4. Conclusions

Five simulated HyspIRI datasets consisting were generated of VNIR-SWIR reflectance and LWIR temperature/emissivity at 60 m spatial resolution using existing NASA airborne data (AVIRIS and MASTER). Analysis of the SWIR data only for the Cuprite, Nevada simulated HyspIRI dataset indicates that the proposed HyspIRI SWIR spectral response is essentially the same as AVIRIS, which has repeatedly demonstrated superior mineral mapping capabilities. Thus, HyspIRI-resampled AVIRIS data preserve key spectral information. MTMF mineral maps produced for three of the simulated datasets (Cuprite, Nevada; Steamboat Springs, Nevada; and Yellowstone, Wyoming) using the SWIR (2.0–2.5 μm) region only at both 15 m and 60 m spatial resolution successfully detected and mapped a wide variety of characteristic minerals, including jarosite, alunite, kaolinite, dickite, muscovite-illite, montmorillonite, pyrophyllite, calcite, buddingtonite, and hydrothermal silica at several fossil and active hydrothermal systems. Confusion matrix analyses of the datasets shows overall classification accuracy ranging from 70 to 92% for the 60 m HyspIRI simulated data relative to 15 m airborne spectrally resampled data. Errors of commission and omission provide insight to the causes of misclassification, clearly pointing towards scale dependent spectral mixing as the cause of most errors. Similar minerals and smaller areas of alteration are not mapped well by the simulated 60 m HyspIRI data due to spectral mixing with adjacent pixels.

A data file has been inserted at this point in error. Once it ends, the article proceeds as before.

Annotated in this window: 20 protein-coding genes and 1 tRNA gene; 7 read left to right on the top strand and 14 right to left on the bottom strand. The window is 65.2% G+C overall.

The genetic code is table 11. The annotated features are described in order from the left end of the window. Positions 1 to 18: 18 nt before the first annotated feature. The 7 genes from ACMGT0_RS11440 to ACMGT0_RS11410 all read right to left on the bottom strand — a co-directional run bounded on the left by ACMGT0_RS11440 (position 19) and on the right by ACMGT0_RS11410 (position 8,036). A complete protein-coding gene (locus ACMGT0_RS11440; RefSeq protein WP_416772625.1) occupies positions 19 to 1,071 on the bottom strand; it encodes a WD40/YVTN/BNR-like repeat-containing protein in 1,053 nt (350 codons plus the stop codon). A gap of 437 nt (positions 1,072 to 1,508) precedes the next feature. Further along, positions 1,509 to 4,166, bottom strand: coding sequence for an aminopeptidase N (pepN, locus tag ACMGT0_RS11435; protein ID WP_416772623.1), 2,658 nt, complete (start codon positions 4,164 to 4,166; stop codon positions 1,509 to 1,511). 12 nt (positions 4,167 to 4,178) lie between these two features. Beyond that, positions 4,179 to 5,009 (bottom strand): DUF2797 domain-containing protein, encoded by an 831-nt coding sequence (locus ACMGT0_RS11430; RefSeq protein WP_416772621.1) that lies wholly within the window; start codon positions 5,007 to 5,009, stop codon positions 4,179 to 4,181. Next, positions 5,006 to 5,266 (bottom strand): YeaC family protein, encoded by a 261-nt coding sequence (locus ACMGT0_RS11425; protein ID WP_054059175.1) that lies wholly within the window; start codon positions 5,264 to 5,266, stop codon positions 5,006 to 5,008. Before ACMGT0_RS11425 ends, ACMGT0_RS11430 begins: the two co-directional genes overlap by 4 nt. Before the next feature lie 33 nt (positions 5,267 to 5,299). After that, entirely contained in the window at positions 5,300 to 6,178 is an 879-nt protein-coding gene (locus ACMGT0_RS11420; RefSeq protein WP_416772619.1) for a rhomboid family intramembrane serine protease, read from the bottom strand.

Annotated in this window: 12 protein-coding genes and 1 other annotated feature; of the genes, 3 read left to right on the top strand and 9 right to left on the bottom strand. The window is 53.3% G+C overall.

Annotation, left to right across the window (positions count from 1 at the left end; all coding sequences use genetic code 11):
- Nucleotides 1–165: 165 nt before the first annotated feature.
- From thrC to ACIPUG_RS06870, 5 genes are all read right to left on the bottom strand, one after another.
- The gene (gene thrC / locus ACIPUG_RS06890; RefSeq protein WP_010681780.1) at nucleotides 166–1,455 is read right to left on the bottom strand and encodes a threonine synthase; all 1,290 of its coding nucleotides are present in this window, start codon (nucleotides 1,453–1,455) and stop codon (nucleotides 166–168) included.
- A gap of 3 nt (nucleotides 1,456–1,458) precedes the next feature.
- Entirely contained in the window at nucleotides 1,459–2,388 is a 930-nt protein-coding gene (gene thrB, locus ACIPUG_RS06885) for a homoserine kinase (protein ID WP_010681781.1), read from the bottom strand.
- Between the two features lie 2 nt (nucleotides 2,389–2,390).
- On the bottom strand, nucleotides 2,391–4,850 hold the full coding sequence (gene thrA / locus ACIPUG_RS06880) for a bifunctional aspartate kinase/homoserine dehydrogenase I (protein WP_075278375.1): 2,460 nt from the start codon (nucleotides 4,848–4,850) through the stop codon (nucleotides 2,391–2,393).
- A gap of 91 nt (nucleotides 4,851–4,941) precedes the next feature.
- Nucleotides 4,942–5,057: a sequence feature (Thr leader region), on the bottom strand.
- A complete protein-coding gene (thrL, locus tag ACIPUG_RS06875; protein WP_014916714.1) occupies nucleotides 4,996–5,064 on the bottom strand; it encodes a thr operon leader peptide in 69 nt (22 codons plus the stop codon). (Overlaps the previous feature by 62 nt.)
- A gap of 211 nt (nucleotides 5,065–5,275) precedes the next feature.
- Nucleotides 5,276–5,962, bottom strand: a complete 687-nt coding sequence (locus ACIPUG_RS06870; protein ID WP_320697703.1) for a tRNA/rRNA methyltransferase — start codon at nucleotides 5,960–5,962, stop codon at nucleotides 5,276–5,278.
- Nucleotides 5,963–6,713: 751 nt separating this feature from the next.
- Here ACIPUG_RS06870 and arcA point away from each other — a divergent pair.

These results demonstrate that HyspIRI data, while somewhat limited by their relatively coarse (60 m) spatial resolution, should be useful for mapping geologic materials associated with geothermal systems and ore deposits (fossil hydrothermal systems). Mineral mixing at the proposed 60 m spatial resolution does, however, complicate quantitative determination of surface mineralogy and will probably limit detection of some occurrences and detail observed using the airborne data. In addition, these results indicate that HyspIRI data should be useful for many other geologic applications requiring spectral data for mineral mapping.

Availability of Simulated Data

These simulated HyspIRI data will soon be made available for download via FTP. For additional information contact the corresponding author at [email protected].

Acknowledgments

This research was partially sponsored by NASA under NASA Grant NNX10AF99G at the University of Nevada, Reno (UNR). Portions of this effort were also partially supported by the Arthur Brant Laboratory for Exploration Geophysics at UNR. Additional research and manuscript preparation was done after the corresponding author changed employment from UNR to the Naval Postgraduate School, Monterey, CA. Ormat Nevada Inc. provided access to their geothermal properties for reconnaissance, field verification, and field spectral measurements.

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Kruse, F.A.; Taranik, J.V.; Coolbaugh, M.; Michaels, J.; Littlefield, E.F.; Calvin, W.M.; Martini, B.A. Effect of Reduced Spatial Resolution on Mineral Mapping Using Imaging Spectrometry—Examples Using Hyperspectral Infrared Imager (HyspIRI)-Simulated Data. Remote Sens. 2011, 3, 1584-1602. https://doi.org/10.3390/rs3081584

AMA Style

Kruse FA, Taranik JV, Coolbaugh M, Michaels J, Littlefield EF, Calvin WM, Martini BA. Effect of Reduced Spatial Resolution on Mineral Mapping Using Imaging Spectrometry—Examples Using Hyperspectral Infrared Imager (HyspIRI)-Simulated Data. Remote Sensing. 2011; 3(8):1584-1602. https://doi.org/10.3390/rs3081584

Chicago/Turabian Style

Kruse, Fred A., James V. Taranik, Mark Coolbaugh, Joshua Michaels, Elizabeth F. Littlefield, Wendy M. Calvin, and Brigette A. Martini. 2011. "Effect of Reduced Spatial Resolution on Mineral Mapping Using Imaging Spectrometry—Examples Using Hyperspectral Infrared Imager (HyspIRI)-Simulated Data" Remote Sensing 3, no. 8: 1584-1602. https://doi.org/10.3390/rs3081584